Nafisa Bakkar: I, I didn't know what media was. I didn't know how you make money from me. I didn't know anything about that industry. And he was like, you are a media company and the way you can make money is working with brands. And I'm still like, don't get it. Why would they wanna spend with us? And then, so the summer of 2017, so we raised money in the summer of 2016.
Nafisa Bakkar: We were like, yeah, this like blog is taken of a lot. Let's flip it. Like let's make it immediate company with a bit of [00:10:00] fashion. So we did that and then we, our first client was eBay, and this guy, this VP at eBay called me and he was like, um, hey, I'd love to like fly you out to California. Talk to our CEO and our senior leadership team.
Nafisa Bakkar: We'd love to understand more about this audience, about modest fashion, about what we should be doing, how we can improve our offering. How much would you charge? And I'm like, this guy's got the wrong person, but right, a couple grand and then he's like, I actually had more budget, so I'm gonna double it for you.
Nafisa Bakkar: And I was like, okay. I just thought it's a fluke. Right? It's one of those like exciting startup things that happen and then you get back to like writing blog and then it just kept happening. Like brands kept coming to us and saying, hey, we want to, like Dov came to us and said, we wanna talk about body confidence and self-esteem, and we know that that conversation will have different, happen differently for your audience versus our Latin American
Nafisa Bakkar: audience. And so then we just realized, okay, [00:11:00] brands want to talk to this audience. We're essentially the gatekeeper to this brand. We got to start doing some really exciting work and just understanding how you make money, how you then invest that money to into your audience. For example, putting on book clubs, events, podcasts, things like that.
Nafisa Bakkar: Um, and yeah, it just you know happened, happened from that of like understanding, okay, we are media and this is what a media business model looks like.
Amardeep Parmar: How is that adjustment in terms of, we'll say scaling, right? Because it's a mindset shift you have to go through there, right? From like, I don't, do I belong in these spaces to now we'll talk to eBay and I'll talk to these guys.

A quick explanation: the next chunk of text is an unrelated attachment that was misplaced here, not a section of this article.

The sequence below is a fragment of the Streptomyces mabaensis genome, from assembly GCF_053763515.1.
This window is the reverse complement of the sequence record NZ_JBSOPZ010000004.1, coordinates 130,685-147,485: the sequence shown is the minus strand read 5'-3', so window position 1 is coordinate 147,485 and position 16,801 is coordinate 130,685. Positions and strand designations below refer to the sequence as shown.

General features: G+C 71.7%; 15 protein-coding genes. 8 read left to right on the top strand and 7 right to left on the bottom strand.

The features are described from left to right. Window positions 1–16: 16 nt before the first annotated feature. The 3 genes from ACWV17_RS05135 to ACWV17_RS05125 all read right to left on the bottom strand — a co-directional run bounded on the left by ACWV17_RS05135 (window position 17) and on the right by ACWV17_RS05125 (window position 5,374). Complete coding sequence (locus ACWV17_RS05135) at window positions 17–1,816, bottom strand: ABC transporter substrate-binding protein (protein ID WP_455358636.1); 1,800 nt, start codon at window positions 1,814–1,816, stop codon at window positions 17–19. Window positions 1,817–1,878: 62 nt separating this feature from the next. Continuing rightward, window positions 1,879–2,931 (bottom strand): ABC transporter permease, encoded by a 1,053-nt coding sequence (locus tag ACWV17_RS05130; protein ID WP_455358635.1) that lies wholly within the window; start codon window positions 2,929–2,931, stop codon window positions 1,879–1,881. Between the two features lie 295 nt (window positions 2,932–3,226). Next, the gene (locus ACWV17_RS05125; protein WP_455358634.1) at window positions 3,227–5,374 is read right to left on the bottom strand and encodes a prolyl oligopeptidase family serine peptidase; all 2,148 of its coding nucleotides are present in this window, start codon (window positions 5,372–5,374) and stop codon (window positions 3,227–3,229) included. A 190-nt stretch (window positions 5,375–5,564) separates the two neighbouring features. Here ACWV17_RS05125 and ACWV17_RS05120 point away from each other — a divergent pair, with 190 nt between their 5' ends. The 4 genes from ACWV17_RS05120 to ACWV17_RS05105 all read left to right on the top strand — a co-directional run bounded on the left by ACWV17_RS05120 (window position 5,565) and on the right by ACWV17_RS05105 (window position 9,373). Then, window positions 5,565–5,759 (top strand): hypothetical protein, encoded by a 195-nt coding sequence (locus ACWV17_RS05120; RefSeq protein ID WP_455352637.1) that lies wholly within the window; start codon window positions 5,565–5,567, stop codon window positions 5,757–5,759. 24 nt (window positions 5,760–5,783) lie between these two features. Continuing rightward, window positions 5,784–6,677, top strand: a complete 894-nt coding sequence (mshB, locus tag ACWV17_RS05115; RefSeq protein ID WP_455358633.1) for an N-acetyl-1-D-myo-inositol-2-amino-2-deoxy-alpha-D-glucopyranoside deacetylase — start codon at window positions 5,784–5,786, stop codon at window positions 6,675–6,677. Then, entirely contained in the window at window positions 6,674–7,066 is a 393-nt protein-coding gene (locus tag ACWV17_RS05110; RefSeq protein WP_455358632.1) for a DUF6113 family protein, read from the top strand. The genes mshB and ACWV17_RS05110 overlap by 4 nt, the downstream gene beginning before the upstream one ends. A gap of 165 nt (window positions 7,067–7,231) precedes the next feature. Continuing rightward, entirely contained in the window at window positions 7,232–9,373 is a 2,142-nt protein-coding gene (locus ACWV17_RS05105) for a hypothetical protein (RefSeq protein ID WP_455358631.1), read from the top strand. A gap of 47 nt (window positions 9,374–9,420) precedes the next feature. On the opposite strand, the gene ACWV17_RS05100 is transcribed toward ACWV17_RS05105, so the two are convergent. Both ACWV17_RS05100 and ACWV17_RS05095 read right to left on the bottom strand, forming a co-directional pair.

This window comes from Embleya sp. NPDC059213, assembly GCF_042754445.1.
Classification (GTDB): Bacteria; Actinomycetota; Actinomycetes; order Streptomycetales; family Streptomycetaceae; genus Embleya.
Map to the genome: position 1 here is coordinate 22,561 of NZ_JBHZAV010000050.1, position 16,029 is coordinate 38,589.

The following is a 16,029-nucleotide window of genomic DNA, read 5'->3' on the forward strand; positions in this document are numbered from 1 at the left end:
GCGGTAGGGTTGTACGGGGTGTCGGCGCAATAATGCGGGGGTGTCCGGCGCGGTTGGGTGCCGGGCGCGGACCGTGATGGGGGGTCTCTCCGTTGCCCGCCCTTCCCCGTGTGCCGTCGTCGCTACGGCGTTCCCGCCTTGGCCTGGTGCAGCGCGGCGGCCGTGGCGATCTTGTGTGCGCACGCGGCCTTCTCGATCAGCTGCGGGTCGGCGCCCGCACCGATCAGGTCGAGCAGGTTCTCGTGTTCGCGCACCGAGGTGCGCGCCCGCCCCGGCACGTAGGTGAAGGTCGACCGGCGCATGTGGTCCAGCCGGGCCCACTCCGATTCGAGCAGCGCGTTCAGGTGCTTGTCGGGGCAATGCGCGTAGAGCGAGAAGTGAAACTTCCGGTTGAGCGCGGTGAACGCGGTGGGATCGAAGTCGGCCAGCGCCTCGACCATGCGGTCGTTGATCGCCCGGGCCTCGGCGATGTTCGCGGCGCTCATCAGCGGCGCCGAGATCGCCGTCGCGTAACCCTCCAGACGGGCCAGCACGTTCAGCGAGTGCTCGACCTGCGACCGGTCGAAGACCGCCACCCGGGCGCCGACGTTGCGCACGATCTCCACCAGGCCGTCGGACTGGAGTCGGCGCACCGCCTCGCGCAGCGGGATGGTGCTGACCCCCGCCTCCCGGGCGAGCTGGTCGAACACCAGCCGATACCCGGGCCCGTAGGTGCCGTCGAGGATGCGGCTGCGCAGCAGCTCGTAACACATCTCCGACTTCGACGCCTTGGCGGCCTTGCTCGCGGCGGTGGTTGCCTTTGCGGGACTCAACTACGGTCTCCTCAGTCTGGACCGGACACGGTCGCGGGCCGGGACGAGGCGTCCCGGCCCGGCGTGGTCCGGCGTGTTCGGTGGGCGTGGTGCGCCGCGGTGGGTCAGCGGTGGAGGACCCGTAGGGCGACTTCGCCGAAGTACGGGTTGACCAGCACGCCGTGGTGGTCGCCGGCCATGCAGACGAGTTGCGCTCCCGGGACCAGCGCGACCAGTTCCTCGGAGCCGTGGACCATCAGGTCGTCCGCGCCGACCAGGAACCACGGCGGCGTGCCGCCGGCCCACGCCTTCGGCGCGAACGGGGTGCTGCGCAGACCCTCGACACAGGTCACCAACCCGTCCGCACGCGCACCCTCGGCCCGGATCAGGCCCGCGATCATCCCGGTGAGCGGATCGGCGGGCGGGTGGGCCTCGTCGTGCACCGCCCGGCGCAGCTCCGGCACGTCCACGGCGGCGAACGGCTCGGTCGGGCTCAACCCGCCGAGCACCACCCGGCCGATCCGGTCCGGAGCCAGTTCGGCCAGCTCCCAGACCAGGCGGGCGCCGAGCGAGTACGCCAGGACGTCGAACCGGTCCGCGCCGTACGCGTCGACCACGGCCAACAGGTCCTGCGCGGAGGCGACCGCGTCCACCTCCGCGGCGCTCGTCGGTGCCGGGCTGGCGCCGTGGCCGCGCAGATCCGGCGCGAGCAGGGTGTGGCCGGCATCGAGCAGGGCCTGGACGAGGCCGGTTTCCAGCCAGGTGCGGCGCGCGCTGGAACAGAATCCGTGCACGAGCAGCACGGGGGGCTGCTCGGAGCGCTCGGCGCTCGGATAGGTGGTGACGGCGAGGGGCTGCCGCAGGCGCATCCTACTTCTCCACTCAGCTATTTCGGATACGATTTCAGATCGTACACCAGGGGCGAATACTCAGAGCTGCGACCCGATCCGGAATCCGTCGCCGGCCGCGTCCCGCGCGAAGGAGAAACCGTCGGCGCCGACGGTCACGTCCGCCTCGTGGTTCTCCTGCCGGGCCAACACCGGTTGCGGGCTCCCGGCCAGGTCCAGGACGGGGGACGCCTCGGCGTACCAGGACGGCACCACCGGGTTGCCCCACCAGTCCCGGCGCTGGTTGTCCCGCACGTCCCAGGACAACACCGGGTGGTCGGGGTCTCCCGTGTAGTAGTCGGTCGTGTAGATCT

Amardeep Parmar: Now we're gonna scale. We're getting at millions of views per month. What kind of mindset shifts did you have go through? What lessons did you learn along that way that made you more effective?
Nafisa Bakkar: I think one of the biggest things was the realization that no one actually knows what they're doing
Amardeep Parmar: and from this podcast, right, that's what biggest lesson I've learned.
Nafisa Bakkar: No one's making up
Amardeep Parmar: Even into 180 people. Right? It doesn't matter how big you are, you'll eat, you all sleep. Everybody else is like,
Nafisa Bakkar: and I, I [00:12:00] remember it was like month one, after we raised money, we'd made 15,000 in revenue from selling clothes, right? I remember speaking to someone who was on the board of another company who's raised millions, and she was like, oh, how's it going?
Nafisa Bakkar: And I was like, oh, you know, we made 15 K in revenue this, this month. Which you know, is good, but I dunno how to repeat it. I dunno what we did. Right? Like I, you know, how'd you build a business if you dunno how to do it again? Right? And then she was like, Nafisa, let me tell you something. And I was like, what?
Nafisa Bakkar: And she was like, you know, the company I'm on, the company she's on the board of, she's like, you're making more revenue than them. She's like, so don't be so hard on yourself. And I think what I started realizing is talking to more founders, talking to more people. Things may look shiny on the outside, but you open the car bonnet and everything's popping off, you know?
Amardeep Parmar: Yeah.
Nafisa Bakkar: And I think I realized, and that's why I started thinking, don't believe the hype. Because even at that time, like we were being in, [00:13:00] we were in the guardian C N N, CNBC, B B C, we were like covered by all sorts of media and I was like, we don't even know what we are doing, but our story's all out there.
Nafisa Bakkar: And, and that's where I started realizing like, you have to be able to understand what is hype. And what is actual business success. And that's where you just have to learn to focus and be like, what are the things that are actually going to build this business? What do I need to focus on? And so in terms of like that, focus shift is literally every month saying what's working, what's not working, what should we continue doing, what's not working?
Nafisa Bakkar: And I think in business you have to have a lot of self-awareness to be really honest with the reality of what's happening. And you know, we were talking a bit about this before of like. We'll see people on Forbes and we'll see people you know, who look like they're doing the most. But when it comes to actual business success and metrics, you're like, hmm, not sure that it all adds up.
Nafisa Bakkar: Right. And so I think especially in this era of like business people, [00:14:00] low-key looking like influencers and things like that, it's really important to just really focus on what is the business telling you? Is it actually working? Do you actually have a model here? And for us, Proper focus came when I said to us ourselves, we are gonna make a 100K in this year.